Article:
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In solid mechanics, Young's modulus (E) is a measure of the stiffness of a given material. It is also known as the Young modulus, modulus of elasticity, elastic modulus or tensile modulus (the bulk modulus and shear modulus are different types of elastic modulus). It is defined as the ratio, for small strains, of the rate of change of stress with strain. This can be experimentally determined from the slope of a stress-strain curve created during tensile tests conducted on a sample of the material. Young's modulus is named after Thomas Young, the 18th Century British scientist. However, the concept was developed in 1727 by Leonhard Euler and the first experiments that used the concept of Young's modulus in its current form were performed by the Italian scientist Giordano Riccati in 1782 - predating Young's work by 25 years.
Additional recommended knowledge
The SI unit of modulus of elasticity (E, or less commonly Y) is the pascal. Given the large values typical of many common materials, figures are usually quoted in megapascals or gigapascals. Some use an alternative unit form, kN/mm², which gives the same numeric value as gigapascals.
The modulus of elasticity can also be measured in other units of pressure, for example pounds per square inch.
The Young's modulus allows the behavior of a material under load to be calculated. For instance, it can be used to predict the amount a wire will extend under tension, or to predict the load at which a thin column will buckle under compression. Some calculations also require the use of other material properties, such as the shear modulus, density, or Poisson's ratio.
Linear vs non-linear
For many materials, Young's modulus is a constant over a range of strains. Such materials are called linear, and are said to obey Hooke's law. Examples of linear materials include steel, carbon fiber, and glass. Rubber and soils (except at very small strains) are non-linear materials.
Most metals and ceramics, along with many other materials, are isotropic: their mechanical properties are the same in all directions, but metals and ceramics can be treated to create different grain sizes and orientations. This treatment makes them anisotropic, meaning that Young's modulus will change depending on which direction the force is applied from. However, some materials, particularly those which are composites of two or more ingredients have a "grain" or similar mechanical structure. As a result, these anisotropic materials have different mechanical properties when load is applied in different directions. For example, carbon fiber is much stiffer (higher Young's modulus) when loaded parallel to the fibers (along the grain). Other such materials include wood and reinforced concrete. Engineers can use this directional phenomenon to their advantage in creating various structures in our environment. Copper is an excellent conductor of electricity and is used to transmit electricity over long distance cables, however copper has a relatively low value for Young's modulus at 130 GPa and it tends to stretch in tension. When the copper cable is bound completely in steel wire around its outside this stretching can be prevented as the steel (with a higher value of Young's modulus in tension) takes up the tension that the copper would otherwise experience.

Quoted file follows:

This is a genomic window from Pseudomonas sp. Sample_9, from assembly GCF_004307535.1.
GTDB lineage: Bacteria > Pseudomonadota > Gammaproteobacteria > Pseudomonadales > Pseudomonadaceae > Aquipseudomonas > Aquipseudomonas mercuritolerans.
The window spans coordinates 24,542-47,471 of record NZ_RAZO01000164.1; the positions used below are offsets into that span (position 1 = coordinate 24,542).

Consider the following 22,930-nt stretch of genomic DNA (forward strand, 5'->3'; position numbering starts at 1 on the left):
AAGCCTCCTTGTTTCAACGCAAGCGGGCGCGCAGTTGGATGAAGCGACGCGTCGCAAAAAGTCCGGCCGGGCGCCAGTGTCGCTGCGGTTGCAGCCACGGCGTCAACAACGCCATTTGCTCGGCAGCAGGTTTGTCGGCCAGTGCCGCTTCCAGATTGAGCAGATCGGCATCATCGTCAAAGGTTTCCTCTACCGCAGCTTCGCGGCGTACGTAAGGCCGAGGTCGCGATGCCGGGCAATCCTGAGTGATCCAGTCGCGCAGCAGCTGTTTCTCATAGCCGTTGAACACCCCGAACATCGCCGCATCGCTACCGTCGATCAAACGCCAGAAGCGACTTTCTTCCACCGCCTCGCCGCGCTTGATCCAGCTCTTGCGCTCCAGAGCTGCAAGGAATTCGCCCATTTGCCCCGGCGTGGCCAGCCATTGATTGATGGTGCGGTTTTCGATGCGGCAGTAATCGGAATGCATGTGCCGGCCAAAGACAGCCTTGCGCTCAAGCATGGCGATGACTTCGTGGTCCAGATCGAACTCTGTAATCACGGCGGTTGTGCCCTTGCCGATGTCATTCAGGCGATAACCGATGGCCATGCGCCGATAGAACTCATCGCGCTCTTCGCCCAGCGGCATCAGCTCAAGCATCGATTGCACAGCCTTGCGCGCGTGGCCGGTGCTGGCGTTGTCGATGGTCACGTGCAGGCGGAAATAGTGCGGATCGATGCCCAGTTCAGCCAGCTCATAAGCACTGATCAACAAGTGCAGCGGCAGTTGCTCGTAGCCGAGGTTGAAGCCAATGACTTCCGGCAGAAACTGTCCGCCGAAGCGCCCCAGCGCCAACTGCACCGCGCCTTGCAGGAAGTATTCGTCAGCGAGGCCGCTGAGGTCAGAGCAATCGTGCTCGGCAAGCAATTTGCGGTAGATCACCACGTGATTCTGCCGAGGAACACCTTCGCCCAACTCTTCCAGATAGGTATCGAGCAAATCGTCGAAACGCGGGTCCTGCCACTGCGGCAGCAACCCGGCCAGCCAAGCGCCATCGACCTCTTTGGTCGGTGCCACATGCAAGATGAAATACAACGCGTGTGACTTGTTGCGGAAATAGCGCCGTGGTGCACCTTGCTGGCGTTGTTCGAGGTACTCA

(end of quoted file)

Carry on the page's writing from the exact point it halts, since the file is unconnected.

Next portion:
Force exerted by stretched or compressed material
The Young's modulus of a material can be used to calculate the force it exerts under a specific strain.
where F is the force exerted by the material when compressed or stretched by ΔL.
From this formula can be derived Hooke's law, which describes the stiffness of an ideal spring:
Elastic potential energy
The elastic potential energy stored is given by the integral of this expression with respect to L:
where Ue is the elastic potential energy.
The elastic potential energy per unit volume is given by:
This formula can also be expressed as the integral of Hooke's law:
Relation among elastic constants
For homogeneous isotropic materials simple relations exist between elastic constants (Young's modulus E, shear modulus G, bulk modulus K, and Poisson's ratio ν) that allow calculating them all as long as two are known:
Young's modulus can vary somewhat due to differences in sample composition and test method. The values here are approximate.
|This article is licensed under the GNU Free Documentation License. It uses material from the Wikipedia article "Young's_modulus". A list of authors is available in Wikipedia.|